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basketball,

game played generally indoors by two opposing teams of five players each. Basketball was conceived in 1891 by Dr. James NaismithNaismith, James
, 1861–1939, American athletic director, inventor (1891) of basketball, b. Almonte, Ontario. While an instructor of physical education at the International YMCA Training School (now Springfield College) at Springfield, Mass.
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, a physical education instructor at the YMCA college in Springfield, Mass., as a way to condition outdoor athletes during the winter months. His original list of 13 rules has undergone a century of revision, leading to faster pacing and greater athleticism. Today basketball is one of the most popular American sports and one the rest of the world has adopted.

Basic Rules

At each end of the court—usually about 92 ft (28 m) long and 50 ft (15 m) wide—is a bottomless basket made of white cord net and suspended from a metal ring, 18 in. (46 cm) in diameter, which is attached 10 ft (3.05 m) above the floor (usually hardwood) to a backboard made of fiberglass, wood, or other material. Players may throw, dribble (bounce), or shoot the basketball (an inflated ball usually made of leather or rubber) but may not run with it or kick it.

Teams try to advance the ball and shoot it through one basket (the ball must enter from above) and to keep the opposition from scoring through the other. Each field goal, or basket, scores two points, or three points if shot from beyond a specified distance (21 ft/6 m in U.S. colleges, slightly longer in international and professional play). Teams must shoot the ball within a prescribed time limit (24 sec in professional and international games; 30 sec in women's collegiate play; 35 sec in men's collegiate play).

Any player making illegal body contact with an opposing player is assessed a foul; the opposing team may be given possession of the ball, or an opposing player awarded free throws at the basket from the foul line. Each made foul shot is worth one point. Players who exceed the foul limit (usually five, but six in professional and international play) are disqualified from the game. International and collegiate basketball games have two 20-min halves, professionals play four 12-min quarters, and high schoolers play four 8-min quarters.

Professional Basketball

Professional basketball began (1896) in New York City and was at one time played on courts enclosed by wire mesh (basketball players are still occasionally referred to as "cagers"). Until the 1950s it languished in popularity behind college basketball and such touring black teams as the Harlem Globetrotters and the New York Rens.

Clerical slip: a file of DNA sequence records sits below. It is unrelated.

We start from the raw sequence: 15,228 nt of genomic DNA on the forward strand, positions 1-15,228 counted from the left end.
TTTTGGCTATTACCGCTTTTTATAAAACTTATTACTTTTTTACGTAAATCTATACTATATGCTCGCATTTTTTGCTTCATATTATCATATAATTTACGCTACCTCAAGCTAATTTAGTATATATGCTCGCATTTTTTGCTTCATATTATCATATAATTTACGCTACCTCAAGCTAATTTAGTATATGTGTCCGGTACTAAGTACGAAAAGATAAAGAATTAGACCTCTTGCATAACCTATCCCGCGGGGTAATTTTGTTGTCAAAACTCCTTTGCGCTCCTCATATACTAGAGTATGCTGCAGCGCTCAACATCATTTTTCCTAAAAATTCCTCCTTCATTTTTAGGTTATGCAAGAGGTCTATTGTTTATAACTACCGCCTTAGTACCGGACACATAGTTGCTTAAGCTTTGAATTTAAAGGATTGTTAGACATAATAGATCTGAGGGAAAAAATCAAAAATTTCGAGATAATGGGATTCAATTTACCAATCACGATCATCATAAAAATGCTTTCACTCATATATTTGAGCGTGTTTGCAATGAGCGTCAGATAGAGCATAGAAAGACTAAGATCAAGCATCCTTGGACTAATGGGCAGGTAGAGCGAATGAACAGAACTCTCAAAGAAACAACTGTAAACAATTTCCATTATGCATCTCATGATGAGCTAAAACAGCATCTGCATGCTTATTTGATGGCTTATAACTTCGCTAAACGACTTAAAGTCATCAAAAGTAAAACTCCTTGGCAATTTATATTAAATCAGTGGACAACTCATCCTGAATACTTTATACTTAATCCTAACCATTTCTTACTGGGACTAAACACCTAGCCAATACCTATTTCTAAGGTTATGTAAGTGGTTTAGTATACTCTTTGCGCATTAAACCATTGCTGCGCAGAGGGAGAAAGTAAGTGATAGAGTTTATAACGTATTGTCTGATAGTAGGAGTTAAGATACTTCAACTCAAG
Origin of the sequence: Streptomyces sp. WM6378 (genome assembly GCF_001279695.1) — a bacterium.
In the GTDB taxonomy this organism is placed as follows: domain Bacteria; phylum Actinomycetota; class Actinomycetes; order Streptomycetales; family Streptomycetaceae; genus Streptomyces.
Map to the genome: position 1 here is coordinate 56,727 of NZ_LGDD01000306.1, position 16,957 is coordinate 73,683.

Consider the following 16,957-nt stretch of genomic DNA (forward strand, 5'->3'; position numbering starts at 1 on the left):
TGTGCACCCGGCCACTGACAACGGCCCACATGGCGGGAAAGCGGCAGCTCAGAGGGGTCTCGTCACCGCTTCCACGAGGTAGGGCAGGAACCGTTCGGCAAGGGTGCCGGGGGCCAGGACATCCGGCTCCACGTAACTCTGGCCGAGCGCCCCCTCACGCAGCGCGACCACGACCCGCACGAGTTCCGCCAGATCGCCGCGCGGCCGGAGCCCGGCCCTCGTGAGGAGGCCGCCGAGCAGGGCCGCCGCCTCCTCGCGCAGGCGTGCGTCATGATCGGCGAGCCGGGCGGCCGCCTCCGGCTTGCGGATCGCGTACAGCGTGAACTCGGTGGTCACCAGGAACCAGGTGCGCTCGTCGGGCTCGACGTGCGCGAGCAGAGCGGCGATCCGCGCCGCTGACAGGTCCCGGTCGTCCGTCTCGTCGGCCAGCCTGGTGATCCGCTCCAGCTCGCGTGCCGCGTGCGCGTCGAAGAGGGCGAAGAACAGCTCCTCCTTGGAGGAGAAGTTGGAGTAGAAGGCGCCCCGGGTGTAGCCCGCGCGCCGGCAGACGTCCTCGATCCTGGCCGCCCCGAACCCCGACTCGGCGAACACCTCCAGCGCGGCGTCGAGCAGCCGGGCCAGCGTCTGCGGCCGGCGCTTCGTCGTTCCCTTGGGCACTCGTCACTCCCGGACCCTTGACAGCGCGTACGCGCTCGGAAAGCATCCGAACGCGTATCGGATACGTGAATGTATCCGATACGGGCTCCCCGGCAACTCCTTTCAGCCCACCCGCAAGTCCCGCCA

The merger (1949) of the National Basketball League and the rival Basketball Association of America into the National Basketball Association (NBA) led to greater popularity. The appearance of stars like George MikanMikan, George Lawrence
, 1924–2005, American basketball player, b. Joliet, Ill. After leading De Paul Univ. to the 1945 National Invitational Tournament title and being named All-American three times (1944–46), he played (1948–54, 1955–56) for the
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, the signing of black players beginning in 1950, the temporary disrepute of the college game owing to gambling scandals in the early 1950s, and the adoption of the 24-sec shot clock in 1954, further boosted the NBA.

Its success inspired the formation of several competing leagues, among them the American Basketball Association (ABA), founded in 1967 and merged into the NBA in 1975. In the 1980s the emergence of charismatic players like "Magic" Johnson (see Johnson, EarvinJohnson, Magic
(Earvin Johnson, Jr.), 1959–, African-American basketball player, b. Lansing, Mich. After winning the national championship with Michigan State Univ.
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), Larry BirdBird, Larry Joe,
1956–, American basketball player, b. West Baden, Ind. Considered one of the greatest all-around players in basketball history, the 6-ft 9-in. Bird played for Indiana State Univ. (1975–79).
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, and Michael JordanJordan, Michael Jeffrey,
1963–, American basketball player, b. Brooklyn, N.Y. As a freshman at the Univ. of North Carolina, he made the shot that won the 1982 National Collegiate Athletic Association (NCAA) tournament final over Georgetown.
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, combined with aggressive marketing, made the NBA hugely successful, so that basketball often seemed the premier U.S. professional sport. A labor dispute in late 1998 delayed and shortened the 1998–99 season, but the sport weathered that bout of labor strife. Another dispute in late 2011 similarly delayed and shortened the 2011–12 season..

College Basketball

Basketball is a major sport in U.S. colleges. Postseason tournaments, first the National Invitation Tournament (begun 1938) and then the National Collegiate Athletic Association (NCAA) championships (begun 1939), soon attracted enough attention to fill large arenas like New York's Madison Square Garden. Point-shaving and game-fixing scandals unsettled college basketball in both 1950–51 and 1961, but did not diminish fan loyalty for extended periods.